Spiny Mice

Information on Nile Spiny Mice

Nile spiny mice are dark, lead grey in color, even the babies. The belly is slightly lighter than the back. Feet, toes that is, are white at least on the individuals I have. One even has a white spot under the chin. The eyes are black.

The spines are more delicate than with Egyptian spiny mice and they are not as widely placed. They are much smaller in size than Egyptians and their type is more slender. The head is more narrow and slender that an Egyptian's and it looks longer in proportion to the body. The ears and the eyes look enormous in proportion to the head. The tail is longer than with the Egyptians, approximately 1,5 times the length of the body.

The temperament is very lively and they are, if possible, even more eager to jump than other spiny mice. However, Nile spiny mice won't try and make so called kamikaze jumps as easily as their golden colored pals. It seems like they did think a little better where they would land if they happened to jump down. There is one more difference between the Nile and the Egyptian spiny mice: they "grab" your hand with their feet and nails rather firmly. This can make them easier to handle than a wild Egyptian. However, they are very lively, so a tame Egyptian is more pleasant to handle than a Nile spiny mouse searching for new things to do.

Nile spiny mouse Siimis Kardemumma

Nile spiny mouse Siimis Kardemumma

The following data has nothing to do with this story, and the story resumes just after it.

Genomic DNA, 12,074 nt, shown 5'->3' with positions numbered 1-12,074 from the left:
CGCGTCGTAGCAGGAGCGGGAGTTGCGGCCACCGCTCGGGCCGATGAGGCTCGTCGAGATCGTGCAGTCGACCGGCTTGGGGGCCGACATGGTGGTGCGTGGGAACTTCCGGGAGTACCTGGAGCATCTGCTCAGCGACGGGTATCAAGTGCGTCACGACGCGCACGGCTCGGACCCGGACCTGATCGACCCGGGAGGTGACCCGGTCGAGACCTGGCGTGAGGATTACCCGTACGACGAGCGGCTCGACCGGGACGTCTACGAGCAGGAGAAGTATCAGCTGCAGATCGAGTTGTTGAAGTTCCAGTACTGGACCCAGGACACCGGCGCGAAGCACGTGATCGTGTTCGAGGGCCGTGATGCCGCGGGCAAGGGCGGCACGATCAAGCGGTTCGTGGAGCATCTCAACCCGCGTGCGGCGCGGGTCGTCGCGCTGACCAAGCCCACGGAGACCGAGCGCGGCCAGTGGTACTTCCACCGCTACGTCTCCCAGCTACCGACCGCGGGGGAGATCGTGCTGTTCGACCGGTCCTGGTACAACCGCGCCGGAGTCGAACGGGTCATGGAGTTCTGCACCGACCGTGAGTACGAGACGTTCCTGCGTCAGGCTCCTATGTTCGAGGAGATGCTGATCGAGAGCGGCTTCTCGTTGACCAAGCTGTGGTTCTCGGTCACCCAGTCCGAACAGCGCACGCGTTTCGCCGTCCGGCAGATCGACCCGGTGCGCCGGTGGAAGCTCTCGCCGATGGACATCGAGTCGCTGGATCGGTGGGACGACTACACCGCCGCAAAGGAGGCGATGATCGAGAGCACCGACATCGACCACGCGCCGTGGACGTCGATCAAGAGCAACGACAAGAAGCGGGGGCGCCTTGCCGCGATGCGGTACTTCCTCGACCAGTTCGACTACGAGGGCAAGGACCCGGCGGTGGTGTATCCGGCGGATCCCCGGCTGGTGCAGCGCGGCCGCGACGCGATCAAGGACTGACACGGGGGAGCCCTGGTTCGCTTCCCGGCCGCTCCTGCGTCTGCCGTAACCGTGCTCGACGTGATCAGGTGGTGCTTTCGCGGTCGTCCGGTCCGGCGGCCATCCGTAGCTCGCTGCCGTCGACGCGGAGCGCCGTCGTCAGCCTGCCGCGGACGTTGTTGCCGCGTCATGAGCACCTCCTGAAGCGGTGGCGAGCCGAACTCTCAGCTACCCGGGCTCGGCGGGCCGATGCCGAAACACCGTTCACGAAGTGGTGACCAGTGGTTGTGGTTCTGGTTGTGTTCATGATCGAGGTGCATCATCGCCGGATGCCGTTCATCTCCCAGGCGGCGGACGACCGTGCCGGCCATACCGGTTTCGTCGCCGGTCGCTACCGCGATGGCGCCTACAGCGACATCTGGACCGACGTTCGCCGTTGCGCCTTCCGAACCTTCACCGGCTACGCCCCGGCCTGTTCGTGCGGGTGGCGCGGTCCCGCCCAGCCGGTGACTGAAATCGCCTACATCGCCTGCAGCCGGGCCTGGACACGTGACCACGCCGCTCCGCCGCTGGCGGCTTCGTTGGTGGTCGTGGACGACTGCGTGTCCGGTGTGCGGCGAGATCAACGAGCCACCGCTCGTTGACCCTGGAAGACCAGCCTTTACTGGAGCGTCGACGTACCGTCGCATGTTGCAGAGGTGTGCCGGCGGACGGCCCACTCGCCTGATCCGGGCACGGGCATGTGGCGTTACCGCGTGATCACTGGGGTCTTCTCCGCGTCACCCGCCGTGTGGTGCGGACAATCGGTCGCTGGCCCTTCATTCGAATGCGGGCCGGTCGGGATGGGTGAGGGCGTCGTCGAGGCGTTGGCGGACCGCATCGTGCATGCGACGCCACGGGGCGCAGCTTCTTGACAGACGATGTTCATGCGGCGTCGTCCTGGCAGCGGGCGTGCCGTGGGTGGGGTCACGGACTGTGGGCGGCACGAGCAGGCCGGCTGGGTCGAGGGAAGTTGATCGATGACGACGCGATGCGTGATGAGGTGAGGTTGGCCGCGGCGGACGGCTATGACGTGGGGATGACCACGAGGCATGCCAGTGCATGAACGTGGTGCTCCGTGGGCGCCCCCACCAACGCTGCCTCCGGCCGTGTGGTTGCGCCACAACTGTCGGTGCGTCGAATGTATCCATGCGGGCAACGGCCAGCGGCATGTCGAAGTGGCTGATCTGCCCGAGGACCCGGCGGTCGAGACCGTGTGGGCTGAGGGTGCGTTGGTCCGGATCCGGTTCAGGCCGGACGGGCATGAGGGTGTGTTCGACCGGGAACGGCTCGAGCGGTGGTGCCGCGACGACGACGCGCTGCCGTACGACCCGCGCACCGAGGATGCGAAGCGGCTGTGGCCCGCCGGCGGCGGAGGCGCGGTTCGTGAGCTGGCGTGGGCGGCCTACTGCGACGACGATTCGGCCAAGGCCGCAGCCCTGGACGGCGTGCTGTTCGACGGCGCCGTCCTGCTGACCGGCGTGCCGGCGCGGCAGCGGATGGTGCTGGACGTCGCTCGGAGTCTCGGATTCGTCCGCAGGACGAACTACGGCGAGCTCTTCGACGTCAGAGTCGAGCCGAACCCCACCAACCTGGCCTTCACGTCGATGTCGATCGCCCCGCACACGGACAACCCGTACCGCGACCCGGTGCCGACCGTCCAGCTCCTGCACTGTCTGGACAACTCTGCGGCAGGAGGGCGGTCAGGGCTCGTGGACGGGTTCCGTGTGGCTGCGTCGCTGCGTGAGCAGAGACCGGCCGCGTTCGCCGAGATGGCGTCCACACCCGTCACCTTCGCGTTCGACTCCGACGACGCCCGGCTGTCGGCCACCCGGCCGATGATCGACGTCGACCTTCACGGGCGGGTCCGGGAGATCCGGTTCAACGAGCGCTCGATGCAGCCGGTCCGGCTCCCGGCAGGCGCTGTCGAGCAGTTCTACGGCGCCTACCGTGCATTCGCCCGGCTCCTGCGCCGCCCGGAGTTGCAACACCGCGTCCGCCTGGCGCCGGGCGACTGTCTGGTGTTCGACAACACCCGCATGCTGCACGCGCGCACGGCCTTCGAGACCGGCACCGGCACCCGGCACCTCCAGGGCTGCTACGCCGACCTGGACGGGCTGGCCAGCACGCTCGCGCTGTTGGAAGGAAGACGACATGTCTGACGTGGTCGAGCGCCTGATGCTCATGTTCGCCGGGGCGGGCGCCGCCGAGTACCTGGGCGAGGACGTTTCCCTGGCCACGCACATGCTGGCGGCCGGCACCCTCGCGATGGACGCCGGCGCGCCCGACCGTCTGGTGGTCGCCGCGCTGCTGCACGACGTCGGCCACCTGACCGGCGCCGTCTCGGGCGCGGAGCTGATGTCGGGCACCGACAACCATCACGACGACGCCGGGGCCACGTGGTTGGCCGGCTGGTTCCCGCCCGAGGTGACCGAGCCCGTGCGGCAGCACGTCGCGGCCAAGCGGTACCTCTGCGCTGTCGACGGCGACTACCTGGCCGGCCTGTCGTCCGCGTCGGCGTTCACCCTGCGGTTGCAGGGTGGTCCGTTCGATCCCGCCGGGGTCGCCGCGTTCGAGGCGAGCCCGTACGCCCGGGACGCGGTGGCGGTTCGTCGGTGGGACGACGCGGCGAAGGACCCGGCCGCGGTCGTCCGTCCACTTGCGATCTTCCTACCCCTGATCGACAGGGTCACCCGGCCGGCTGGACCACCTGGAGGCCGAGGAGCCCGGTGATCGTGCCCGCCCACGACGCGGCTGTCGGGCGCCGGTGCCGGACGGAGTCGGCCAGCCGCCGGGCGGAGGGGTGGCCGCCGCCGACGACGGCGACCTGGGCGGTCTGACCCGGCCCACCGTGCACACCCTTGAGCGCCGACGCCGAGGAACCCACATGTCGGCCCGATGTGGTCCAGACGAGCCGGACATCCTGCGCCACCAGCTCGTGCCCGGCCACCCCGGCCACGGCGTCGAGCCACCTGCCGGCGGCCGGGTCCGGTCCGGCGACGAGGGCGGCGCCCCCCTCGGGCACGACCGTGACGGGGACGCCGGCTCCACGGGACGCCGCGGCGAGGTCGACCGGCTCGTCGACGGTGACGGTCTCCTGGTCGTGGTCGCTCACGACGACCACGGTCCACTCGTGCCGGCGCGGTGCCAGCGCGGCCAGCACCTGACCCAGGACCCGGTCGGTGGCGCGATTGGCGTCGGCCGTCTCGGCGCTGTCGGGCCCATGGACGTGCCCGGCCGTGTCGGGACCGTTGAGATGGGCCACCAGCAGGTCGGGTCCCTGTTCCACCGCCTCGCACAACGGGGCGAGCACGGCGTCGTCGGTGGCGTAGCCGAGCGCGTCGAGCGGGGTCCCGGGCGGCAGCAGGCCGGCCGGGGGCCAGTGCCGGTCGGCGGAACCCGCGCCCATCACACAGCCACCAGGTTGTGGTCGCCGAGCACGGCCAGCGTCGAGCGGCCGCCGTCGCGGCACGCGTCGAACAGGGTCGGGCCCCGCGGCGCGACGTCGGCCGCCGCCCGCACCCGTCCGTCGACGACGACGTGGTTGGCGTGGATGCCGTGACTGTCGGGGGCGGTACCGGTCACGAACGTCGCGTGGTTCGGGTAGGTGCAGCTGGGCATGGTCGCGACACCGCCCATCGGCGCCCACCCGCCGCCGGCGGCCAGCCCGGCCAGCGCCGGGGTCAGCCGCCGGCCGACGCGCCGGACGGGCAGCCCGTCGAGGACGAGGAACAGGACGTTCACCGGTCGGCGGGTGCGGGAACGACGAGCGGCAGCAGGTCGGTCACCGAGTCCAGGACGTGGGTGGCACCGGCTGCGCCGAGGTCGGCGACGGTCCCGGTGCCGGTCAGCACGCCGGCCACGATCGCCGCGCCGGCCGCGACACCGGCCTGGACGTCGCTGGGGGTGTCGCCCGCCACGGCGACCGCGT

b & o. Katri Pohjanvaara, pic: Arttu Väisälä

I feed my Nile spiny mice the same way than the Egyptians, but even though they eat really a lot, they don't seem to gain weight like Egyptians do. This is probably because they move around and jump a lot. Another reason could be that my Nile spiny mice are still very young. Maybe they will gain weight as they age.

These spiny mice were completely wild when I got them, but they got tame surprisingly easy. Taming was made easier by their incredible curiosity. I didn't manage to bribe them with food, but the spinies did come to look at my hand soon enough and started thinking how it could be used in the quest of new environments.

An important thing to notice with these spiny mice is, that they need a lot of space and a lot of toys to occupy their minds with. Another factor is that they can squeeze through unbelievable small spaces with their slender heads. My old spiny mouse wire mesh tops weren't useful with Nile spiny mice, as they squeezed themselves right through them. Lucky for me they were easy to catch, as they were eager to explore my flat and weren't the least wary of me. I wonder if it was only a moment's phenomena, or are they really easier to catch than Egyptians?

All in all I'm very much in love with these new friends of mine, but luckily I do have my Egyptian spiny Picasso, if I want to cuddle with a spiny mouse.

Text by: Tiina Andersin